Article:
New Proposed Proposition 65 Regulations Equal Less Help and More Hurt (and Litigation) for Industry
January 21, 2015
On January 12, 2015, California’s Office of Environmental Health Hazard Assessment (“OEHHA”) released a formal rulemaking draft of new Proposition 65 warning regulations (“Draft Regulations”). The Draft Regulations fall far short of Governor Brown’s stated intent to reform Proposition 65 to reduce frivolous lawsuits, improve warnings and improve the public’s access to information. In fact, the Draft Regulations will likely have the opposite effect – increasing the number of frivolous lawsuits brought by bounty-hunters, and creating greater consumer confusion over the meaning of Proposition 65 warnings.
The Draft Regulations have two components. The first creates a Lead Agency Website, which will be operated by OEHHA, and will provide supplemental information to the public about potential exposures to Proposition 65 listed chemicals, including how they might be exposed, and how they might reduce or avoid such exposures. The second component is a complete overhaul of the regulations governing what is a “clear and reasonable warning.” The key elements of the new “clear and reasonable warning” regulations are:
- Mandatory combination of new warning language and symbols that must be used.
- Specifies the methods of warning for certain products or industries.
- List of 12 chemicals or groups of chemicals that must be specifically identified by name in Proposition 65 warnings for products that contain those chemicals.
- Specific warning requirements for certain products and industries. For example, the specific warnings requirements include alcoholic beverages, food, furniture, and parking garages.
- Requirements effecting whether a warning need only be given in one language or multiple languages.
The Draft Regulations fall short of the reforms needed to materially reduce the expanding docket of Proposition 65 litigation claims and cases. Instead, the Draft Regulations will likely have the impact of placing a greater burden on industry for compliance with costly modifications to existing compliance programs, and increase the number of Proposition 65 lawsuits. A few of the key problems include:
- The Lead Agency Website will create additional burdens on industry and may include inaccurate or outdated information that confuses the consumer. For example, there does not appear to be a way for a company to withdraw or rapidly modify the information posted on the OEHHA website if a product’s formulation changes. While the draft regulations state that a company will not be sued for the information it provides or posts to the website for the failure to comply with the warning regulations, it is still unclear whether there will be other consequences if the information provided is incorrect or inaccurate.
- The list of 12 chemicals or groups of chemicals, and the requirement that they be specifically listed in a warning will create new opportunities for bounty-hunters to file lawsuits against companies for providing an otherwise clear and reasonable warning if they fail to list one or more of these 12 chemicals.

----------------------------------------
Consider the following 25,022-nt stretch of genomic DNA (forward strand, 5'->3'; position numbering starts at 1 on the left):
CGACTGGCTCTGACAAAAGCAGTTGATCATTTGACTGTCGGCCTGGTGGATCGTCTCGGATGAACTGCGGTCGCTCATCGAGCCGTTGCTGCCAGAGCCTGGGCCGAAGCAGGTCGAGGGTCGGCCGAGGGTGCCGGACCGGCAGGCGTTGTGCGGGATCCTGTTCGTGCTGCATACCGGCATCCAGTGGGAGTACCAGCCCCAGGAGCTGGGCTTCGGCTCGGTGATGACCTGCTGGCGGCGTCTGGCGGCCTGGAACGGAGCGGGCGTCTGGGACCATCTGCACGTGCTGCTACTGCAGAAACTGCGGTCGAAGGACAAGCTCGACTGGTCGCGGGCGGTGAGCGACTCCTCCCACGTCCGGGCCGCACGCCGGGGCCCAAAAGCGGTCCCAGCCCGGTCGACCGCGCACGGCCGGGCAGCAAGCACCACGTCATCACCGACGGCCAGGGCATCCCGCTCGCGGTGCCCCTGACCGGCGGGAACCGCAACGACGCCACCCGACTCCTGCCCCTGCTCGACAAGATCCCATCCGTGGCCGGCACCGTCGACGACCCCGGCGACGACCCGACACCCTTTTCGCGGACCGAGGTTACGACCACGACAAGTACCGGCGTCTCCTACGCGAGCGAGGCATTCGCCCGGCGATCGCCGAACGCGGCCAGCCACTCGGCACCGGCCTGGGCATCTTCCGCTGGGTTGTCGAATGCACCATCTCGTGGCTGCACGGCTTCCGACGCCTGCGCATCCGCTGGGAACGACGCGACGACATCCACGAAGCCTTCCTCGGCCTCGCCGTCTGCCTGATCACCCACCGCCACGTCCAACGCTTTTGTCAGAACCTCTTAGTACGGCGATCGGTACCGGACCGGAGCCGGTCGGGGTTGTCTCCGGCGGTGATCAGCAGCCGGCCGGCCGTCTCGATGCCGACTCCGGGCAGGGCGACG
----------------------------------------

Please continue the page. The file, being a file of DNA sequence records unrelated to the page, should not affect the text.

- The change in the content of the warning language from “this product contains a chemical” to “this product can expose you to a chemical” will create confusion for consumers and potentially greater liability exposure in toxic tort litigation. The new language implies there will be an exposure when there may, in fact, never be an exposure based upon how the product is used. In addition, for warnings that appear on the product label, the warning content will simply state “WARNING Cancer” or “WARNING Reproductive Harm” or both. This terminology implies that the product will cause cancer or reproductive harm rather than that the product may expose an individual to a chemical that may cause cancer or reproductive harm, overstating the risks and leading to further consumer confusion.
- The proposed changes in the regulations create further problems with safe harbor warnings in court approved consent decrees and settlements. It is unclear if these warnings, negotiated and implemented at great expense, will be nullified or superseded by the warnings required in the proposed regulations.
- The requirement that the warning appear in the same languages as those on the label or labeling creates additional burdens and cost. If a product label contains information in both English and Spanish, for example, then the Proposition 65 warning must appear in both languages to satisfy the clear and reasonable warning requirement. This opens the door for bounty hunter lawsuits over whether the warning should have been provided in more than one language.
While OEHHA made some effort to address industry concerns in the Draft Regulations, they have not gone far enough. Without further changes, the Draft Regulations will likely be a boon to bounty hunter Proposition 65 plaintiffs, and impose an ever increasing burden on industry. OEHHA is urging stakeholders to participate in the regulatory process and provide comments. OEHHA will accept public comments on the draft proposal from January 16 through April 8, 2015. In addition, OEHHA will convene a public meeting in Sacramento on March 25, 2015 to receive input from stakeholders.
For additional information or to submit comments for your business or industry group, please contact us.